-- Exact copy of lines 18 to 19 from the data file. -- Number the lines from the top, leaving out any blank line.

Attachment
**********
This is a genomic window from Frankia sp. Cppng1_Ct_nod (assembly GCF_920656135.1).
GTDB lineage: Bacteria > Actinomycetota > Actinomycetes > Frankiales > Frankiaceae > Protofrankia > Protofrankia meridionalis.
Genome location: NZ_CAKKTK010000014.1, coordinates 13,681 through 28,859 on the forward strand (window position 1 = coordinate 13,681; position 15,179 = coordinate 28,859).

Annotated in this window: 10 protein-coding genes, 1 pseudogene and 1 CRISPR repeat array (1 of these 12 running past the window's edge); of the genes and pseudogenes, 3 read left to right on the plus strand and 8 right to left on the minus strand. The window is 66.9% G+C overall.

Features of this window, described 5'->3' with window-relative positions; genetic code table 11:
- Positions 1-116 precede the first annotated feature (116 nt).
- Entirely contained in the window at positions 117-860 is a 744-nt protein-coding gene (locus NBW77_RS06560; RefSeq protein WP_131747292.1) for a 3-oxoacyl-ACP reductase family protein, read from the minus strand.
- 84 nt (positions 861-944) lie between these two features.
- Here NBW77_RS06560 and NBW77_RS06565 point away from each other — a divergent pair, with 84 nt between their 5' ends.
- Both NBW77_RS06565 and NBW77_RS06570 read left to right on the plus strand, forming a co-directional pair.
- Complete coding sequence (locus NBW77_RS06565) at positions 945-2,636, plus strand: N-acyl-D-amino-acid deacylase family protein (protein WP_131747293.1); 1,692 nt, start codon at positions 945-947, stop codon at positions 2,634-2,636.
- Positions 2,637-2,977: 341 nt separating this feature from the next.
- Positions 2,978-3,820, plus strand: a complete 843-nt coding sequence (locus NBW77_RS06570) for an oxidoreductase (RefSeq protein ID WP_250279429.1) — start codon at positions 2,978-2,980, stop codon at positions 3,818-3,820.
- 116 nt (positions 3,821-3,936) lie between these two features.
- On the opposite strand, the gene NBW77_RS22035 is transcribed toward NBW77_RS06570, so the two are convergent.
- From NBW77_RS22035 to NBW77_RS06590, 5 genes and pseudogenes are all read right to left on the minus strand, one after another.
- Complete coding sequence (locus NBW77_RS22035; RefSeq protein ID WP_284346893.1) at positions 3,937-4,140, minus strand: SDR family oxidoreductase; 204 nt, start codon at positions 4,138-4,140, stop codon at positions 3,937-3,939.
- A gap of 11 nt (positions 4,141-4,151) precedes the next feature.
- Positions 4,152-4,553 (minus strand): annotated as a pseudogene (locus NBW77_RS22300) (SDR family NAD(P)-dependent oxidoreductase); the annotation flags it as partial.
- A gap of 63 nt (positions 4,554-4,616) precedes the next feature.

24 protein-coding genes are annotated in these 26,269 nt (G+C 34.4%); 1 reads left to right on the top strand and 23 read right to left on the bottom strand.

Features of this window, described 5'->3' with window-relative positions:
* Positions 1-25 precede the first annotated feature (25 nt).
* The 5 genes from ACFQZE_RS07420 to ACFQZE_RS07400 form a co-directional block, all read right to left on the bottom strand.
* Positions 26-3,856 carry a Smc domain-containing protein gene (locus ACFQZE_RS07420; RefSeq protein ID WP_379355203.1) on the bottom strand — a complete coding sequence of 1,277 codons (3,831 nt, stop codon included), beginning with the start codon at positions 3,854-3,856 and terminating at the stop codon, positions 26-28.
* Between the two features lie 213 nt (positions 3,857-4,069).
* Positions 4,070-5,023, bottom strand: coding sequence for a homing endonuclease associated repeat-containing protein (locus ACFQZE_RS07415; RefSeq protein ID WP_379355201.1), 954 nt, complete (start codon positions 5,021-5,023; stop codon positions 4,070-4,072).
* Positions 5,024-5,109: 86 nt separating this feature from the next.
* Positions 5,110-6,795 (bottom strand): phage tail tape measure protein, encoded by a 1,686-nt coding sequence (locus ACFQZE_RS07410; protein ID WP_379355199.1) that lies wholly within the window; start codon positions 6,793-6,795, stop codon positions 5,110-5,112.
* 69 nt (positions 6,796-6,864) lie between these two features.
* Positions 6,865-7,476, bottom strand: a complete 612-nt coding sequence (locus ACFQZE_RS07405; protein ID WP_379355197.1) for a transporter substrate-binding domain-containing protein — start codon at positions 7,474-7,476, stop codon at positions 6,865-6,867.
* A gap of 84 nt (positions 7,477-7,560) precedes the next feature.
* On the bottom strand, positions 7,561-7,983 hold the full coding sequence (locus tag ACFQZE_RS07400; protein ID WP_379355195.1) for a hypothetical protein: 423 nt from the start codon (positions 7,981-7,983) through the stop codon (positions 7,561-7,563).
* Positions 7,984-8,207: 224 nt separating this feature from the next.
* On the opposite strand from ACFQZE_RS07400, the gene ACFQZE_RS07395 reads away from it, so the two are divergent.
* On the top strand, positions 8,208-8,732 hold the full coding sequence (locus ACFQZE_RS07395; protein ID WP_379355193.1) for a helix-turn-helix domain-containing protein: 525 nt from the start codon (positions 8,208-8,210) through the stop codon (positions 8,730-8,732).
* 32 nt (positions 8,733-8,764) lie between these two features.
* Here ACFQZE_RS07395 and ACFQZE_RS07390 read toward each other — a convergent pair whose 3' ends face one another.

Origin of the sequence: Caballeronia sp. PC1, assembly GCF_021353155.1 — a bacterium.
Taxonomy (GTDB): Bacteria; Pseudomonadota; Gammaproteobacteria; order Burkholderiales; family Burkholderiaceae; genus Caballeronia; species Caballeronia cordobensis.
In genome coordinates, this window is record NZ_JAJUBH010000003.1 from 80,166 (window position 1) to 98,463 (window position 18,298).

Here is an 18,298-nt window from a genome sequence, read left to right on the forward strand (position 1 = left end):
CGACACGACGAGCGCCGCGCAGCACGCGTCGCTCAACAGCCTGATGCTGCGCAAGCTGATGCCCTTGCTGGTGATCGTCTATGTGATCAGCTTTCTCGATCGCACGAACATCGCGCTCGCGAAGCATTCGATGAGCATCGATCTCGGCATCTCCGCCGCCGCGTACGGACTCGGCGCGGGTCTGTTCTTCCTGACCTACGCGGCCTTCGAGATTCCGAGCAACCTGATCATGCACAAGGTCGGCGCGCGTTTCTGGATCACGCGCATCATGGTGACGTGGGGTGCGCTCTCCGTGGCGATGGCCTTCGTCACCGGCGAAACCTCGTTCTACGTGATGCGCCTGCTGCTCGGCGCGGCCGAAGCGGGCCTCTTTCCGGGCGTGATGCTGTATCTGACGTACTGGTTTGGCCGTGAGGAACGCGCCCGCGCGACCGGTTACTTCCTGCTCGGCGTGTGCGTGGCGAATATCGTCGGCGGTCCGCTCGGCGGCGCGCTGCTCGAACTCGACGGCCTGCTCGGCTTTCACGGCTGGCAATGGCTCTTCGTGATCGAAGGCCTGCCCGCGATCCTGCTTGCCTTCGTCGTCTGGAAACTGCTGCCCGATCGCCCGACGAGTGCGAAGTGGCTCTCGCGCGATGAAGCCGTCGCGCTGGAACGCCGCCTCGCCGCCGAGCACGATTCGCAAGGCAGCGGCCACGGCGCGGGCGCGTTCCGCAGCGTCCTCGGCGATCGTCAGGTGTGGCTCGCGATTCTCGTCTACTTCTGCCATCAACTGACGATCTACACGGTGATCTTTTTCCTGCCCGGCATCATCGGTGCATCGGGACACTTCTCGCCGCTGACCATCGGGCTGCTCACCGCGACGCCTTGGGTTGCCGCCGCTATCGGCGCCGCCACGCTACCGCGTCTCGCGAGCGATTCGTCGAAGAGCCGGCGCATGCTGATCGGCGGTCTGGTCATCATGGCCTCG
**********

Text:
- A gap of 11 nt (positions 4,141-4,151) precedes the next feature.
- Positions 4,152-4,553 (minus strand): annotated as a pseudogene (locus NBW77_RS22300) (SDR family NAD(P)-dependent oxidoreductase); the annotation flags it as partial.